Became a single mom at 18 with no high school diploma. Have been busting my butt twice as hard as ever trying to catch up to where I feel I should have been before I had my son. Attended college online as a mature student and acquired my diploma in Executive Administration with honours. Schedule was insane: single mom (full time), student (full time), retail associate (part time). Opted for a third year and applied for a government student position. School (full time), single mom (full time), and now work (almost full time). Of course, I do have a childcare subsidy that allows me to work and do my school stuff; but it’s an insane balancing act and I always feel like I’m going to fall.
Thankfully, I just today finished my last exam of full time school (switching to part time), and I will be starting a new casual position with the government (full time) in the upcoming weeks.
The only reason I’m mentioning the part and full time portions of what I’ve had to do to get us here is to show you how much time it takes to manage everything as a single parent (at least as one who had no career prospects or post secondary education).
For the record, my son’s father has had the availability to see him, but hasn’t really shown any interest until just this year (now that our son can talk). Still, it’s very sparse (he’s seen him 3 times this year, a couple hours each time).
Regardless, it’s pretty satisfying to have accomplished all of this while being a single mom. I’ve never felt such greater sense of pride. But I am exhausted. So exhausted, mentally and physically. It’s like I’ve been working around the clock nonstop for almost 4 years now. I need a vacation, aha (although that’s not in the budget until student loans are paid off 🙄).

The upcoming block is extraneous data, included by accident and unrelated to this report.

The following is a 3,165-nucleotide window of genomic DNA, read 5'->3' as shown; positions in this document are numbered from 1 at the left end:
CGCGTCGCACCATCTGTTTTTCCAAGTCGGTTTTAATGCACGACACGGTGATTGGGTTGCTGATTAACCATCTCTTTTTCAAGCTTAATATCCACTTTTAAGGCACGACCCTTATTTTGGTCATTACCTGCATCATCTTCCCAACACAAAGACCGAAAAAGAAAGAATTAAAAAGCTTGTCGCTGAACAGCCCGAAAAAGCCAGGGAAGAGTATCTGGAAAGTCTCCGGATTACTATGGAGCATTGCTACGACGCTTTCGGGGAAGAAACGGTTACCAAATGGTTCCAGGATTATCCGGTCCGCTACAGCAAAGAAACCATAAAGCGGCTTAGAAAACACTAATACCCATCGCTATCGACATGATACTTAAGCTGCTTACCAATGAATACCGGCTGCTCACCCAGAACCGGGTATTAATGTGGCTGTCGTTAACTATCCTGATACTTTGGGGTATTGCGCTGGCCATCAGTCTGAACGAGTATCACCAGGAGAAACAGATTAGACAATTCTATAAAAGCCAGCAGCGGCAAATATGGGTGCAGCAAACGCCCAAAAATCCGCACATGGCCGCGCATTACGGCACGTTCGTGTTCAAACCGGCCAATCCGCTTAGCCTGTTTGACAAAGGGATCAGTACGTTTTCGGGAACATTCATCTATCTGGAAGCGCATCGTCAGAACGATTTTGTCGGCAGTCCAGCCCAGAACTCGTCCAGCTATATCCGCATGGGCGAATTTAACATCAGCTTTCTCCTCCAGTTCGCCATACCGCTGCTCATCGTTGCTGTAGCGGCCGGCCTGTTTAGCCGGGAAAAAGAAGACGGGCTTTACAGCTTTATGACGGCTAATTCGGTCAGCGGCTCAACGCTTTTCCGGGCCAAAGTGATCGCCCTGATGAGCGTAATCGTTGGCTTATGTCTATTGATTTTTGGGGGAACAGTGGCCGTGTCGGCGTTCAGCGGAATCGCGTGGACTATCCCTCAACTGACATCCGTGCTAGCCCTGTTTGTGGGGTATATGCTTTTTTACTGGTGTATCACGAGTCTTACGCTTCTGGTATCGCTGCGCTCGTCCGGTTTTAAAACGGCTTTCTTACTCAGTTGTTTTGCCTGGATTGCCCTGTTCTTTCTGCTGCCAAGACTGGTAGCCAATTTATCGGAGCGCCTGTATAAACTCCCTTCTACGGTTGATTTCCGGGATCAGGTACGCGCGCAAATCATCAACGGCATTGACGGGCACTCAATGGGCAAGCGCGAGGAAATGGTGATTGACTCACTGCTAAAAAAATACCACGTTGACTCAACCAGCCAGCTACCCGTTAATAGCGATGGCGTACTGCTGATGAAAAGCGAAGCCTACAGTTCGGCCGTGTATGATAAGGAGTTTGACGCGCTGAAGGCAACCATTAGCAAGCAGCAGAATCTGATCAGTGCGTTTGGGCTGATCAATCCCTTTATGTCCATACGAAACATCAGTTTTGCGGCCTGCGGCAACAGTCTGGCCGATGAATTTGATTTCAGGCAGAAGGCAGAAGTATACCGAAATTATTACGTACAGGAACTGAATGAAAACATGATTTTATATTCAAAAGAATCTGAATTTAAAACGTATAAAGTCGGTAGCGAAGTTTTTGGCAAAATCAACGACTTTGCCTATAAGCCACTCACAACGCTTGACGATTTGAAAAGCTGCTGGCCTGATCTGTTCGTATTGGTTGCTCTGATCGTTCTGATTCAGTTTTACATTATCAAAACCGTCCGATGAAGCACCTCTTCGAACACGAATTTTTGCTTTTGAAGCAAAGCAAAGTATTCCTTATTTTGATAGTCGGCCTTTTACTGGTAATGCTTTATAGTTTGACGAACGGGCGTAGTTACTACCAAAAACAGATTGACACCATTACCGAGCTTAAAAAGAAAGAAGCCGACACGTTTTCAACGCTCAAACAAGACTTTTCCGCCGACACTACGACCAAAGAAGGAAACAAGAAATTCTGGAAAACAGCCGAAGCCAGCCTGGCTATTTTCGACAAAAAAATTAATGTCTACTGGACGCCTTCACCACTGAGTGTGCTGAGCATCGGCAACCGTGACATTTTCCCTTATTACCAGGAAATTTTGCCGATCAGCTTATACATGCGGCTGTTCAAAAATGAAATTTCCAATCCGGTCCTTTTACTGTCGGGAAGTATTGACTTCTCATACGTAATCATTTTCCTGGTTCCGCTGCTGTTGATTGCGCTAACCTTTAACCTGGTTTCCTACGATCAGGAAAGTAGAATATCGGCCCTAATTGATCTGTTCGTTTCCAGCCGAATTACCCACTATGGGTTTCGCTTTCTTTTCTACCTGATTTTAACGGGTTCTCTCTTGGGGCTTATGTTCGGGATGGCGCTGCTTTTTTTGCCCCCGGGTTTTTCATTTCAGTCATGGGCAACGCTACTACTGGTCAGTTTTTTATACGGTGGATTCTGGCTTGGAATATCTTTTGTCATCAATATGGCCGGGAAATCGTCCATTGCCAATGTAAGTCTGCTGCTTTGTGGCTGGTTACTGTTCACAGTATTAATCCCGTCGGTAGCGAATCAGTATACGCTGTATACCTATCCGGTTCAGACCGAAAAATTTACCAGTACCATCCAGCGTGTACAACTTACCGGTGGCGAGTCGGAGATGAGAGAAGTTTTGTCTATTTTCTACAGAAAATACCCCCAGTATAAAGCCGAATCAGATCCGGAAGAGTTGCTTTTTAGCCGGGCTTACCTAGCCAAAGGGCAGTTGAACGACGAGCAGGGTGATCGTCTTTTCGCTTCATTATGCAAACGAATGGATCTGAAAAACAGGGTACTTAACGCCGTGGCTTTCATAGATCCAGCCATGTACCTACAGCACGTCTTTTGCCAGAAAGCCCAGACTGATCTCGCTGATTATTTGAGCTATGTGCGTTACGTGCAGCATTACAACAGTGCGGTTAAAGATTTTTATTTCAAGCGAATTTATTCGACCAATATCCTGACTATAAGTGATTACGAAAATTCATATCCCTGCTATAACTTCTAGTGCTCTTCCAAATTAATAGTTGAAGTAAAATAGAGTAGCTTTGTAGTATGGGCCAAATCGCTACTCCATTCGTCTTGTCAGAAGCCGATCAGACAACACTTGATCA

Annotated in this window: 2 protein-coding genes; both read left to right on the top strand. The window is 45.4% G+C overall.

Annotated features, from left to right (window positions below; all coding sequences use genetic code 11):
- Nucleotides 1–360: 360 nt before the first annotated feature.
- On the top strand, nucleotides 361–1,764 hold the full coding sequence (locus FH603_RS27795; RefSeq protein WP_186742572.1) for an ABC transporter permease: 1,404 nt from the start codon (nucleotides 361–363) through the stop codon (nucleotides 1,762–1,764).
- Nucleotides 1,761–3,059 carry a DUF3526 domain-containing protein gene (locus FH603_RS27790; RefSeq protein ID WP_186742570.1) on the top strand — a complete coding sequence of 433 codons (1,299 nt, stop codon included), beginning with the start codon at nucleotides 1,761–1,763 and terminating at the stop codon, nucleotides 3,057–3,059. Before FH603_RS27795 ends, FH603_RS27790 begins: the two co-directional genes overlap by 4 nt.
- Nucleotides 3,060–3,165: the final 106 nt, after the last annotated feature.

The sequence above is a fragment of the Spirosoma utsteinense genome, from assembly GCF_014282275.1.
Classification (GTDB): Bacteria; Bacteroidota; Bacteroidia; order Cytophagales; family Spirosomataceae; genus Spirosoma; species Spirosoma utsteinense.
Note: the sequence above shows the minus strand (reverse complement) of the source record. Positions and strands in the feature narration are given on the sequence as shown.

Shout out to all the other single moms working their asses off to make a better life for your child. Keep it up.” – CanadianEhF
“I too am a single parent, with no help from the other parent. I’ve been tired and stressed since 2009. People don’t realise how much it takes if you’re trying to make a decent life for your kid and how hard it is to do it totally alone.”- Fucklefaced
“It was hard but worth it, especially because there were things I didn’t relate to as a mom of a boy. My ex rarely visited as his new family was all that mattered so we relied on grandpa for a lot of male influence and a friend’s husband taught him about football. It was irritating when the ex would show up on Christmas with super huge guilt presents but wouldn’t be around the rest of the year. One year I worked all the overtime I could get to buy a Game boy and ex shows up with an actual pinball machine. In the end, kids notice who is and is not really there for them.”- realtorlady
I don’t ever not have my kid so I don’t ever get a break. I feel bad saying that sometimes I need a break but I really do. I have a seven month old and it’s hard to keep up with him sometimes. It’s exhausting to have to always be chasing after him and making sure he doesn’t get into anything he shouldn’t and to not ever have any time for myself. I used to have a few hobbies that I enjoyed but because I don’t ever have time without him, I had to give them up because they’re not something I could do with a baby. Always having to be the one to change all the diapers and take care of all the feedings and being the only one to wake up with him in the middle of night, that kinda sucks.